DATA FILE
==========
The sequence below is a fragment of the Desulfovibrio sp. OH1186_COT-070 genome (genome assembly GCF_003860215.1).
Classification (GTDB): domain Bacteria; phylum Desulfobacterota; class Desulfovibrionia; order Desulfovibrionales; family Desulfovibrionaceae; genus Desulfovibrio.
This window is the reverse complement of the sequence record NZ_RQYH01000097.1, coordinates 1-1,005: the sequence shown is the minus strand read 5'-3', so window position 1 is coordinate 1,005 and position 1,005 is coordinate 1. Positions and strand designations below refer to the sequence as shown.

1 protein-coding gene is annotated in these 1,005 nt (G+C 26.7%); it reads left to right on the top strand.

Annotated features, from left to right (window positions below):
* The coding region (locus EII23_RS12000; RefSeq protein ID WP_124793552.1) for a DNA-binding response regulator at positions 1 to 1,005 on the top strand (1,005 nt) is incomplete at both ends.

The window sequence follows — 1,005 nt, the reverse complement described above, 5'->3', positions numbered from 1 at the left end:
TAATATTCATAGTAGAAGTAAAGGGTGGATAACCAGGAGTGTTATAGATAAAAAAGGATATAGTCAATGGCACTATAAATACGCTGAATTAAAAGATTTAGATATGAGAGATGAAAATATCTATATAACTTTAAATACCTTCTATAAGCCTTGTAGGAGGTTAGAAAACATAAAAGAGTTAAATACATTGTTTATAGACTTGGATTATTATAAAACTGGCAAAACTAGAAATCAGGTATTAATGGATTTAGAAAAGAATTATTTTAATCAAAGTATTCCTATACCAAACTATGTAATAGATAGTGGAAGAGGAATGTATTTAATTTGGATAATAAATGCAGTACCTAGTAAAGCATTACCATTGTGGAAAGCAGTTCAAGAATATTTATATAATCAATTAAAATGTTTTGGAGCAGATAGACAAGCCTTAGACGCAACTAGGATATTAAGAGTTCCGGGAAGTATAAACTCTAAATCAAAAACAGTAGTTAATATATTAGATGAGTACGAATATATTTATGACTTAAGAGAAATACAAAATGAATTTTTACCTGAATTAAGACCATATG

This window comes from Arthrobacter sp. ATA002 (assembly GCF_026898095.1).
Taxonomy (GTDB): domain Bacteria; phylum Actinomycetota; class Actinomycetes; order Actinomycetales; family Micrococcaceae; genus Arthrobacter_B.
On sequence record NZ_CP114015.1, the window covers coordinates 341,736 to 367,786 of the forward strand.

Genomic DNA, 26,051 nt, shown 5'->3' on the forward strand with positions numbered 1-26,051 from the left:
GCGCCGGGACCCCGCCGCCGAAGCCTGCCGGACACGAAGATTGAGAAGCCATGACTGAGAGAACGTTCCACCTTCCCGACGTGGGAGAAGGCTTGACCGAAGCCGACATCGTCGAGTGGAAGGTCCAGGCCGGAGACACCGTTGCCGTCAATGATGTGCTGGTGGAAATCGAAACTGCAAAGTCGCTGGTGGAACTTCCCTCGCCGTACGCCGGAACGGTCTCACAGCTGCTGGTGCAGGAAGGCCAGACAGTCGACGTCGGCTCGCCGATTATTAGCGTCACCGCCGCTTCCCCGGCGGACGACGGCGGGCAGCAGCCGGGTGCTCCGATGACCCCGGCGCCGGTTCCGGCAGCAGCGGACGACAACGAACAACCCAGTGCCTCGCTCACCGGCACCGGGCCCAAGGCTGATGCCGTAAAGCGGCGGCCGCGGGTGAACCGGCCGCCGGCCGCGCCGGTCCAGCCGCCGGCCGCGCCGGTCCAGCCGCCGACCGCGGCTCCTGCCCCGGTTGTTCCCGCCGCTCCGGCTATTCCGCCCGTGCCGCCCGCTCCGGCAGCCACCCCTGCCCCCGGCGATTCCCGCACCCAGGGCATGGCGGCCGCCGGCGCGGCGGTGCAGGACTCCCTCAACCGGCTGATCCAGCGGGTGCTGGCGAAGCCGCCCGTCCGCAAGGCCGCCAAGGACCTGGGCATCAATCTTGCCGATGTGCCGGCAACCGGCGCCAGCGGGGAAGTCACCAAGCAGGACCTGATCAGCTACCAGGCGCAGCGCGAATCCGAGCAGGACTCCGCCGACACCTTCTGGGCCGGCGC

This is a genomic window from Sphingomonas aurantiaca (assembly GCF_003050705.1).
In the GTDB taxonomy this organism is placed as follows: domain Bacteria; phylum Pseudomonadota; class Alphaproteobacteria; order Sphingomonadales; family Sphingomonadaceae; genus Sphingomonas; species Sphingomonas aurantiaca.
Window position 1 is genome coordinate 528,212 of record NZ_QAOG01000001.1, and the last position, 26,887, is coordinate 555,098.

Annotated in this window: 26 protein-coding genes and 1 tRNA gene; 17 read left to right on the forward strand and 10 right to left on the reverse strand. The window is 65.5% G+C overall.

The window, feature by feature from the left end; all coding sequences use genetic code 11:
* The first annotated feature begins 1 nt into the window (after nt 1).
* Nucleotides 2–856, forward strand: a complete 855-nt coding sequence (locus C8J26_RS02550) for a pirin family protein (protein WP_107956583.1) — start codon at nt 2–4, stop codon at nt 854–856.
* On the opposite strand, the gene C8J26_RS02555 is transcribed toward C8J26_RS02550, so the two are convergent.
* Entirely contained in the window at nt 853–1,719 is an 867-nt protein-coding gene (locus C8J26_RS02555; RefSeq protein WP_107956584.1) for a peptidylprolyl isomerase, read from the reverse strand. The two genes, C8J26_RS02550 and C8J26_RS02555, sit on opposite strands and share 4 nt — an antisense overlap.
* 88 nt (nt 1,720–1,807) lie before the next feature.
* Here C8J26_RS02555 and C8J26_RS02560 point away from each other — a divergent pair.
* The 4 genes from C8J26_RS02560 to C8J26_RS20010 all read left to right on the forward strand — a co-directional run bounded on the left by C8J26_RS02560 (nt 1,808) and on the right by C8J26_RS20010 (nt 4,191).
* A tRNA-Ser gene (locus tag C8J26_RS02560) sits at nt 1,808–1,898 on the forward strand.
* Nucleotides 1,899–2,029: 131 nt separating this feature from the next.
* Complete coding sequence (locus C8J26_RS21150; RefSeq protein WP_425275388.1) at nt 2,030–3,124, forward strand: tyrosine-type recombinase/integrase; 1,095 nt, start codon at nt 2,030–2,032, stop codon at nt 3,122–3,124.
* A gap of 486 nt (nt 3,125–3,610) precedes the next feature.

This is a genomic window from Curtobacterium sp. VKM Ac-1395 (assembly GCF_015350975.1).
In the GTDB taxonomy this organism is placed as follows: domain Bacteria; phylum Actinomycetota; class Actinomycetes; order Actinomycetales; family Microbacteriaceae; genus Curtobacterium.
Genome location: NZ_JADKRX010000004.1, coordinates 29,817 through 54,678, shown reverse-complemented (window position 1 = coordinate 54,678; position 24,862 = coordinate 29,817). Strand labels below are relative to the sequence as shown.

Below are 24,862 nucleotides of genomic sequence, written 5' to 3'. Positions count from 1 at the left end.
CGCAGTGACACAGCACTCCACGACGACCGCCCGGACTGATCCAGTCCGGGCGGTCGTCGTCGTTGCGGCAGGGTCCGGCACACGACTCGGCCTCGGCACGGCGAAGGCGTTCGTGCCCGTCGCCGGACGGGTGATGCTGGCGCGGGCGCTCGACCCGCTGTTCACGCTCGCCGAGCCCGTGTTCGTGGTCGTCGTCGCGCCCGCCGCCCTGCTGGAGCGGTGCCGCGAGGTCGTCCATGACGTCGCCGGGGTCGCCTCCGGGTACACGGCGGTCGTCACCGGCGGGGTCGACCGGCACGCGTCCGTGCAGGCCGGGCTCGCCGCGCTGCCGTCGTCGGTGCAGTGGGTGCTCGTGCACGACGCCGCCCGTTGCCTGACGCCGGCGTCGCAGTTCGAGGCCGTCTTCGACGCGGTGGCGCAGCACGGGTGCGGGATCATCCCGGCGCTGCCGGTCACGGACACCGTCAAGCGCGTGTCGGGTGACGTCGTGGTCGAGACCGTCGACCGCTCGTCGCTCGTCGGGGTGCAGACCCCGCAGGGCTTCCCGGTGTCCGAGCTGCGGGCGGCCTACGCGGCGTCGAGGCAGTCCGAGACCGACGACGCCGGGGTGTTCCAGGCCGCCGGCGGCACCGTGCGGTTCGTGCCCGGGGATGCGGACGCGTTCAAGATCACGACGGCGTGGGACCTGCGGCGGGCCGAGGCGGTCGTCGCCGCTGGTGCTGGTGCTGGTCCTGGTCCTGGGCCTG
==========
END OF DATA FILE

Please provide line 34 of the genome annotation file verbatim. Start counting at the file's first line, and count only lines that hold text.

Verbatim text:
CGCAGTGACACAGCACTCCACGACGACCGCCCGGACTGATCCAGTCCGGGCGGTCGTCGTCGTTGCGGCAGGGTCCGGCACACGACTCGGCCTCGGCACGGCGAAGGCGTTCGTGCCCGTCGCCGGACGGGTGATGCTGGCGCGGGCGCTCGACCCGCTGTTCACGCTCGCCGAGCCCGTGTTCGTGGTCGTCGTCGCGCCCGCCGCCCTGCTGGAGCGGTGCCGCGAGGTCGTCCATGACGTCGCCGGGGTCGCCTCCGGGTACACGGCGGTCGTCACCGGCGGGGTCGACCGGCACGCGTCCGTGCAGGCCGGGCTCGCCGCGCTGCCGTCGTCGGTGCAGTGGGTGCTCGTGCACGACGCCGCCCGTTGCCTGACGCCGGCGTCGCAGTTCGAGGCCGTCTTCGACGCGGTGGCGCAGCACGGGTGCGGGATCATCCCGGCGCTGCCGGTCACGGACACCGTCAAGCGCGTGTCGGGTGACGTCGTGGTCGAGACCGTCGACCGCTCGTCGCTCGTCGGGGTGCAGACCCCGCAGGGCTTCCCGGTGTCCGAGCTGCGGGCGGCCTACGCGGCGTCGAGGCAGTCCGAGACCGACGACGCCGGGGTGTTCCAGGCCGCCGGCGGCACCGTGCGGTTCGTGCCCGGGGATGCGGACGCGTTCAAGATCACGACGGCGTGGGACCTGCGGCGGGCCGAGGCGGTCGTCGCCGCTGGTGCTGGTGCTGGTCCTGGTCCTGGGCCTG